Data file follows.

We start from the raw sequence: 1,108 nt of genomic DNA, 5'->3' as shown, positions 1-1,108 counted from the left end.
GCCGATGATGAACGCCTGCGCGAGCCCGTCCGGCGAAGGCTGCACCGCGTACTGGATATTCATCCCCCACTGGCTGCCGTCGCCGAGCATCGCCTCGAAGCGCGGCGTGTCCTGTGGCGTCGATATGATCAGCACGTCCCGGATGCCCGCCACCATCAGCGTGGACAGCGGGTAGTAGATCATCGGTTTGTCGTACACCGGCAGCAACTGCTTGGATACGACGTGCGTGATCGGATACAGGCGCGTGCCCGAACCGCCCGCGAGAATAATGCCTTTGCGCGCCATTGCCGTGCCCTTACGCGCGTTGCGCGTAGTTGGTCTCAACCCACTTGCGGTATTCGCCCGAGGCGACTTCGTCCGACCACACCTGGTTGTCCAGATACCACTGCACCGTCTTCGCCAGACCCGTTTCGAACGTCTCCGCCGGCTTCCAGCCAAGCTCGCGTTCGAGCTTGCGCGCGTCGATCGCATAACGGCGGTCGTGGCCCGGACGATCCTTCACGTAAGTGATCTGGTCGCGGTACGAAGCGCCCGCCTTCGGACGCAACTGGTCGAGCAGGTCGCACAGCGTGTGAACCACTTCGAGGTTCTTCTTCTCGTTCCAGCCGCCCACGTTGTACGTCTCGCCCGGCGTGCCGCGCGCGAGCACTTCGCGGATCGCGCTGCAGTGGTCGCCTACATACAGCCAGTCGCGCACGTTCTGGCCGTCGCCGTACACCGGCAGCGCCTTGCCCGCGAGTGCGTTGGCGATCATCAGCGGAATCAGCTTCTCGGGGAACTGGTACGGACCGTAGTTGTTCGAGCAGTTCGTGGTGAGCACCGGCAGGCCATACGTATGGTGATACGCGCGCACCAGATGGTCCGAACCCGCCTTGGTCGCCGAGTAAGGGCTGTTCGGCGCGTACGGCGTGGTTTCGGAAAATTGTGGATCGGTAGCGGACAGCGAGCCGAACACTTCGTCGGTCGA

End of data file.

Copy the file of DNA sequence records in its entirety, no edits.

We start from the raw sequence: 1,108 nt of genomic DNA, 5'->3' as shown, positions 1-1,108 counted from the left end.
GCCGATGATGAACGCCTGCGCGAGCCCGTCCGGCGAAGGCTGCACCGCGTACTGGATATTCATCCCCCACTGGCTGCCGTCGCCGAGCATCGCCTCGAAGCGCGGCGTGTCCTGTGGCGTCGATATGATCAGCACGTCCCGGATGCCCGCCACCATCAGCGTGGACAGCGGGTAGTAGATCATCGGTTTGTCGTACACCGGCAGCAACTGCTTGGATACGACGTGCGTGATCGGATACAGGCGCGTGCCCGAACCGCCCGCGAGAATAATGCCTTTGCGCGCCATTGCCGTGCCCTTACGCGCGTTGCGCGTAGTTGGTCTCAACCCACTTGCGGTATTCGCCCGAGGCGACTTCGTCCGACCACACCTGGTTGTCCAGATACCACTGCACCGTCTTCGCCAGACCCGTTTCGAACGTCTCCGCCGGCTTCCAGCCAAGCTCGCGTTCGAGCTTGCGCGCGTCGATCGCATAACGGCGGTCGTGGCCCGGACGATCCTTCACGTAAGTGATCTGGTCGCGGTACGAAGCGCCCGCCTTCGGACGCAACTGGTCGAGCAGGTCGCACAGCGTGTGAACCACTTCGAGGTTCTTCTTCTCGTTCCAGCCGCCCACGTTGTACGTCTCGCCCGGCGTGCCGCGCGCGAGCACTTCGCGGATCGCGCTGCAGTGGTCGCCTACATACAGCCAGTCGCGCACGTTCTGGCCGTCGCCGTACACCGGCAGCGCCTTGCCCGCGAGTGCGTTGGCGATCATCAGCGGAATCAGCTTCTCGGGGAACTGGTACGGACCGTAGTTGTTCGAGCAGTTCGTGGTGAGCACCGGCAGGCCATACGTATGGTGATACGCGCGCACCAGATGGTCCGAACCCGCCTTGGTCGCCGAGTAAGGGCTGTTCGGCGCGTACGGCGTGGTTTCGGAAAATTGTGGATCGGTAGCGGACAGCGAGCCGAACACTTCGTCGGTCGA